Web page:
|Well here I am for the next 4 months. I had such a great time in Bogotá practicing english with people that I decided to come to Barcelona to do a CELTA course on how to teach english to non-native speakers.
Week one has finished and it was a bit hard. I knew it wasn't going to be easy as we really didn't get taught any grammar at school..... so I've had to do quite a bit of reading!! There are 12 of us in the class: 4 from Spain, 2 Dutch, 4 Brits, an American and an Italian. I'm in good company, all the native speakers are finding the grammar difficult. Haven't taught anyone yet, that comes after Easter and I'm extremely nervous. There are so many "don't do's..." plus the fact language teaching has moved on since I was at school when all we did was imitate and repeat parrot fashion that I'm afraid I'm really going to cock it up....well I guess that's the learning process :o)
As the course is 2 days a week I've got plenty of time to discover the city, it's changed a lot since I was last here in 1998!
Well course is now over. As predicted I couldn't sleep the night before my first teaching session. When my time came I got so nervous, I couldn't say anything...... I clutched my notes like a security blanket and couldn't seem to remember anything without my notes even though I'd spent hours planning the lesson.... the first 5 lessons were with a group of elementary students many of whom were housewives learning english so they could use it while travelling. It was extremely unnerving giving instructions to the class and they look back at you with expectant faces not having understood a single word. I think I would liken it to telling a joke and dying on stage with tumbleweed blowing along for special effect. It was bad, but, as you're being observed the whole time you have to try and get yourself out of it as soon as you can. The first time it happened to me I broke out into a sweat and started gabbling before I managed to recover myself and salvage something from my 35 minutes of glory.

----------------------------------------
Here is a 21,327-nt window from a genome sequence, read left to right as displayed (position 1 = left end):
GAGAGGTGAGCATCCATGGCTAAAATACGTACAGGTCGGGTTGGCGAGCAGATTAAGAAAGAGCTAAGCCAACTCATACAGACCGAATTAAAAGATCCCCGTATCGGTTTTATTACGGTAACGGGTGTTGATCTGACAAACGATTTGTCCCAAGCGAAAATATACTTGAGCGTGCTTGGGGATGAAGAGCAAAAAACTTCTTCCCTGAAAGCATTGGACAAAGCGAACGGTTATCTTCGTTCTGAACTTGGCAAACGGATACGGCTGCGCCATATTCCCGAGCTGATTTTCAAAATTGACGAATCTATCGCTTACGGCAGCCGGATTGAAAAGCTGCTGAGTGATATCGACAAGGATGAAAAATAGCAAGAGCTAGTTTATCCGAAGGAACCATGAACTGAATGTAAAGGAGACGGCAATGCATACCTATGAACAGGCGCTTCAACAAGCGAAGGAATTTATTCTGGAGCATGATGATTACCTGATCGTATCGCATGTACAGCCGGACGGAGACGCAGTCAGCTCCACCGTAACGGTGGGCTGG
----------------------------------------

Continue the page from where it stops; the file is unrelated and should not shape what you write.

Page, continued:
The teaching experience did get better, I think it was more me recognising when I was not being understood and turning things around. It was very different to accounting where there are few surprises, at any time any of the 12 students could ask something that would floor you. It happened to me a couple of times. We were told not to make stuff up but to tell the truth and say you'd get back later with an answer, thank God for my grammar books!! All in all it was good and I`m glad I did the course. Now I can be let loose teaching english or even beginner's spanish... I did the course at International House here in Barcelona and I highly recommend the course to anyone thinking of taking up teaching!
As the course was only 2 days a week I had plenty of time to discover the city and improve my spanish. As there are so many language schools here, there are lots of people who want to practice speaking english that plus a general reluctance to pay for classes meant that inter-cambios were they way forward. It works by one person speaking their native language giving the other person a chance to practice. Through inter-cambios, I met Jordi and Verónica. Jordi very kindly got me season ticket for a game at Camp Nou. A disappointing game where Ronaldinho scored a penalty, later got sent off and Barça drew the game 1-1 with Real Betis. At the end of the game fans were waving white hankies and booing the players. The fans didn't have very many songs, I think there were two involving lots of swearing and slating the other team in Barcelona, Espanyol. None of the delightful ditties that you used to hear at Highbury or Anfield. The draw was to prove costly as Real Madrid ended up winning the league.
Verónica was not interested in football she, her oyfriend Andrés and her family have been introducing me to Catalan culture and other regions of Catalonia. So far I've been to San Feliu de LLobregat and seen castellers (human castles) where kids climb up to the top. Takes a lot of nerve, Verónica's neice, Ana does it. Also went to a roses exhibition and on 23 June (San Joan) we had a big lunch ate coca (cross between cake and bread decorated with pine nuts, custard or candied peel) and later on I went to the beach in Barcelona (2am) which was full of people. I estimated that everybody in the city under the age of 50 (including tourists were there). There were clubs on the beach (lots of electronic music) and people letting off fireworks willynilly (scary but good)and plenty of cava being drunk!
Monserrat and Sitges are close to the city. Montserrat is home to an old monastery up in the mountains, it's very picturesque, quiet and serene. Sitges on the other hand is a bit livelier. As Lizzie and I walked down the streets to the beach I thought I was in Brighton. I can see why a lot of foreigners want to live there!